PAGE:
The downtown mural project began in 1996 when McFarland and Company, Inc., Publishers, commissioned local artist Jack Young to create the mural "History of Ashe Through the Ages." The mural was located on the Regency Properties building next to the Ashe Arts Center.
In 1998, the Ashe County Arts Council was instrumental in establishing "The Arts District" in downtown West Jefferson by working with the West Jefferson Revitalization Committee to complete two murals, "Spring Wildflowers on Mt. Jefferson" and "New River Traditions." These murals were funded, in part, by a Visual Arts New Works Grant from the North Carolina Arts Council Handmade in America.
Robert Johnson’s "Spring Wildflowers on Mt. Jefferson" depicts a close up of spring wildflowers, a view of the cliffs and foliage on top of the mountain and a distant view of Mt. Jefferson.
Marianne DiNapoli Mylet’s "New River Traditions" features two musicians playing traditional instruments and other scenes from Ashe County, past and present, the "Virginia Creeper" train, a family enjoying a picnic along the New River and the natural beauty of our area.
In 2001, Stephen Shoemaker’s "Cut at Devil Stairs" was completed on the Dollar Tire Building. The mural is reminiscent of a time when the railroad was vital to the life of Ashe County. This mural was made possible by the collaborative effort and funding of the Ashe County Revitalization Committee, Handmade in America and the Ashe County Arts Council.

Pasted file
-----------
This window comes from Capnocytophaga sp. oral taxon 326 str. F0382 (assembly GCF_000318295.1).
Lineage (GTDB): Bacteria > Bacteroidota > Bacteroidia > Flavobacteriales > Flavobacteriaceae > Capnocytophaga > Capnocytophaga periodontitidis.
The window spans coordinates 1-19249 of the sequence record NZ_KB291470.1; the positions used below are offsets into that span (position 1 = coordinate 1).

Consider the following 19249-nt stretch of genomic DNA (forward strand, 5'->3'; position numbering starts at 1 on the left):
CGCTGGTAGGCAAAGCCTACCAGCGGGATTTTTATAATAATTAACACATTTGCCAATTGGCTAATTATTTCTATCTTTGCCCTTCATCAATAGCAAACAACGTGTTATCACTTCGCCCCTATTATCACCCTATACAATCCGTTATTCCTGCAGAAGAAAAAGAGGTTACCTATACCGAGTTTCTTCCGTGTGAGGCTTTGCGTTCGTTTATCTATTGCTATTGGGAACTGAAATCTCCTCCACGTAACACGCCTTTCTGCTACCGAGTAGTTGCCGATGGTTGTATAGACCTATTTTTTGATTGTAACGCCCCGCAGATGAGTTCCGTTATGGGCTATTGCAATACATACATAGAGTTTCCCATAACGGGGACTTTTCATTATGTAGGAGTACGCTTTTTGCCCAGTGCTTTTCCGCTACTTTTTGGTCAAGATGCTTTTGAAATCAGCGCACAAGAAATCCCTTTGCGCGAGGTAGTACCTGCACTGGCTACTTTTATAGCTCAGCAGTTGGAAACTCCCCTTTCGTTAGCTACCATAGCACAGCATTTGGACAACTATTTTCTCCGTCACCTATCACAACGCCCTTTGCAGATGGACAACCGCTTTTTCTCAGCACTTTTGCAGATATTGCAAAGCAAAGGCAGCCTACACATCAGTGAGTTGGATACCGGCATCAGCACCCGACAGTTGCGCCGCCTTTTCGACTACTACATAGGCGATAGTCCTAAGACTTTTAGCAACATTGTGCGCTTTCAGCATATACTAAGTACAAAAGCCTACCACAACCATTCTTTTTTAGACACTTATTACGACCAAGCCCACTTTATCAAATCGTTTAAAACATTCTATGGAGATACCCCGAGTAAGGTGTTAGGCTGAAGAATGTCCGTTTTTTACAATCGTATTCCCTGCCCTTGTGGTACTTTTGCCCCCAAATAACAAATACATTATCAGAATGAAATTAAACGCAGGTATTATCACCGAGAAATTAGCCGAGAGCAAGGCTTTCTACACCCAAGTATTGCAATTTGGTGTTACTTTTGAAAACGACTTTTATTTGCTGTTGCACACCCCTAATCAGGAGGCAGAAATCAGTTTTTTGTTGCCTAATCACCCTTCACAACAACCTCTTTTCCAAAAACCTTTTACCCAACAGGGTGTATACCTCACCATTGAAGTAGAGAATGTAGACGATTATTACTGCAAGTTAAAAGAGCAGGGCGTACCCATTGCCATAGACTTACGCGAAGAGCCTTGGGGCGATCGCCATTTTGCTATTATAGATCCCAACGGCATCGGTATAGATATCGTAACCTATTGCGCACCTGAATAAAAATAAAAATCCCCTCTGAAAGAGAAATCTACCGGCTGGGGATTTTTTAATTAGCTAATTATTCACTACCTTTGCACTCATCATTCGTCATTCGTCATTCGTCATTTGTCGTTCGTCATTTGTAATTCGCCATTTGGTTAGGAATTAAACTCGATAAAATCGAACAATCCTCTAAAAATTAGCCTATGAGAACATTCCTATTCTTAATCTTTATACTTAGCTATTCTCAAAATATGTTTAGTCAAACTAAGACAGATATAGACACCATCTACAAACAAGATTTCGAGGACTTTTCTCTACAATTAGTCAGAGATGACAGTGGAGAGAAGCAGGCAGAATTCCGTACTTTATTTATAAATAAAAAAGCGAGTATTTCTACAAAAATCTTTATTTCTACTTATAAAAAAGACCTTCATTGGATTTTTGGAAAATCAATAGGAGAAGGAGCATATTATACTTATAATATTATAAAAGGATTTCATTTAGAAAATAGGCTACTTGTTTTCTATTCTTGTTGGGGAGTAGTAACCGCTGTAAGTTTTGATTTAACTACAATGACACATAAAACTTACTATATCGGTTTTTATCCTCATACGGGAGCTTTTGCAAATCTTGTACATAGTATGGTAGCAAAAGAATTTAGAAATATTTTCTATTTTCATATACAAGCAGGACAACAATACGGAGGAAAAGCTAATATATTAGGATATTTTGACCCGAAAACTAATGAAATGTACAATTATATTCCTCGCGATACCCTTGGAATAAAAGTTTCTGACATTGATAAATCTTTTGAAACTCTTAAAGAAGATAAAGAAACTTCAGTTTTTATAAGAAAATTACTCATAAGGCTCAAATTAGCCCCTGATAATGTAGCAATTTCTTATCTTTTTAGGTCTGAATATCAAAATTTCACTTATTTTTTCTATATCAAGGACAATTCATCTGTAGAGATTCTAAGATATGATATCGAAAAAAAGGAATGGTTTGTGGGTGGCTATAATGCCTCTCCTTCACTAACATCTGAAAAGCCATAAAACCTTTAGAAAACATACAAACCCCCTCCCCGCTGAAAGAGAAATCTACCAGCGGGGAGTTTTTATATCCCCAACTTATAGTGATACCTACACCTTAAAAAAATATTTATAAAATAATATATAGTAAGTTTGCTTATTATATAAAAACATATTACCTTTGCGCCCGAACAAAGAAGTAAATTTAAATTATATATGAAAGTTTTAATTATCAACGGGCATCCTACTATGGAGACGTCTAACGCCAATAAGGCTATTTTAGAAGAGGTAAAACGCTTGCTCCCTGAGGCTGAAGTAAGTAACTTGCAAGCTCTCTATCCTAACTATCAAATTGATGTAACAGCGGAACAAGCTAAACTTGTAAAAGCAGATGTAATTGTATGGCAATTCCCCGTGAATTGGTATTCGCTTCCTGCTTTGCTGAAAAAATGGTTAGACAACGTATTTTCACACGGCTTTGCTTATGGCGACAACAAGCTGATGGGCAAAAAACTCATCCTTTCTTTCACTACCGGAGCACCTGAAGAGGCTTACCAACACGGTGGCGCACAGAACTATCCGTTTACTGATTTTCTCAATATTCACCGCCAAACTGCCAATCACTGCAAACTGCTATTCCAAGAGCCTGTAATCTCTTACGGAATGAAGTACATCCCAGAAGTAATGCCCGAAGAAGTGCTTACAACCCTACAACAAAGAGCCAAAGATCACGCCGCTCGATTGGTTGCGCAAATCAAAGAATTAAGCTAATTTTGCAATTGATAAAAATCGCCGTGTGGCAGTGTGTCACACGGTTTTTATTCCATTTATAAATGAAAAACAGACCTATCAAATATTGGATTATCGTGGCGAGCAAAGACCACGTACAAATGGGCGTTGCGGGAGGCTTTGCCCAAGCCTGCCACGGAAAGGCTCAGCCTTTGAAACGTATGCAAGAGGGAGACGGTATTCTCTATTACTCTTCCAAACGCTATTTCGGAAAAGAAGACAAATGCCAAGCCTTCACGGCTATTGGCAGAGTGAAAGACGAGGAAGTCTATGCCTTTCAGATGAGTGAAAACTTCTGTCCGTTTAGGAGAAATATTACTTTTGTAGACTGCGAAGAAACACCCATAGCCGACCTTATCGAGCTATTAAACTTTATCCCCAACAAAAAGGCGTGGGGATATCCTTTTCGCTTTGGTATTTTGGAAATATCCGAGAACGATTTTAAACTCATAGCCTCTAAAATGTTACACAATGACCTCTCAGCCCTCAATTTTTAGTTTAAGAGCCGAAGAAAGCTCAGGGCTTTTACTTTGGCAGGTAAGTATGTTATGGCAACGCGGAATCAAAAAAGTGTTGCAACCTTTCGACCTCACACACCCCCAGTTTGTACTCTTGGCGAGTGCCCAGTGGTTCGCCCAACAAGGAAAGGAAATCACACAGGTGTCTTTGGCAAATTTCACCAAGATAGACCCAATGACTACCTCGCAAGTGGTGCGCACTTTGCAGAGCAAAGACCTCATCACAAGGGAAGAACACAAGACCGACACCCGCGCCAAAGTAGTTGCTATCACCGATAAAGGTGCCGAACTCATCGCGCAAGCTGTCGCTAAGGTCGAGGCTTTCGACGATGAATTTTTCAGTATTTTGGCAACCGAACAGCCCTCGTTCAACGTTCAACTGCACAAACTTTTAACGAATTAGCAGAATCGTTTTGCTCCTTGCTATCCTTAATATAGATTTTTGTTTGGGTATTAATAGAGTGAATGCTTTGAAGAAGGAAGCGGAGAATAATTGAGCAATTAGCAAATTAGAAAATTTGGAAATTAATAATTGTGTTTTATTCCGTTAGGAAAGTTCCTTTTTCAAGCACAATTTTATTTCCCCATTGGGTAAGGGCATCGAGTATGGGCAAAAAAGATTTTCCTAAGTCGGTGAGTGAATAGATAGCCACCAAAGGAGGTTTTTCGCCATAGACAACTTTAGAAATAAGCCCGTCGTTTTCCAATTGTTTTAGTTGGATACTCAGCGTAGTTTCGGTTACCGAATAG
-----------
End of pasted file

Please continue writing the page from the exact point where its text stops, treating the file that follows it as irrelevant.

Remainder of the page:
In July 2003, R.T. Morgan painted "Somewhere in Ashe" on the side of R.T. Morgan Gallery. The mural is a brilliant and colorful landscape depicting the high country in the autumn leaf season. This mural was funded, in part, by the Ashe County Revitalization Committee.
In 2004, "Wings and Things" was painted on the wall of the Ashe County Cheese Plant Production Building. This mural project was a partnership between the North Carolina Museum of Art, Ashe County High School’s Project 540 and the Ashe County Arts Council. Artists Earle Klutz Thompson and Raines Thompson designed the rural farm scene and led over 125 students and community volunteers in painting the mural over a three day weekend.
In the summer of 2006, another mural entitled "Unity in Diversity" was added to the downtown landscape. The bright and colorful mural has a home on the side of Boondock’s Brew Haus. Winston Salem artist Marianne DiNapoli-Mylet worked with students at the Ashe Middle School to create a mural that reflects the landscape of Ashe County, the music and the people who live and work here. Unity, diversity, peace and tolerance in Spanish border the mural design. Along with volunteers from the Latino Center, students painted the mural on fabric panels that were adhered to the wall with a special adhesive followed by a protective coating. This mural project was part of an Arts in Education Residency Grant funded by the North Carolina Arts Council, a state agency, and the Ashe Middle School. Additional funding was provided by Handmade in America and the West Jefferson Community Partnership and the Ashe County Arts Council.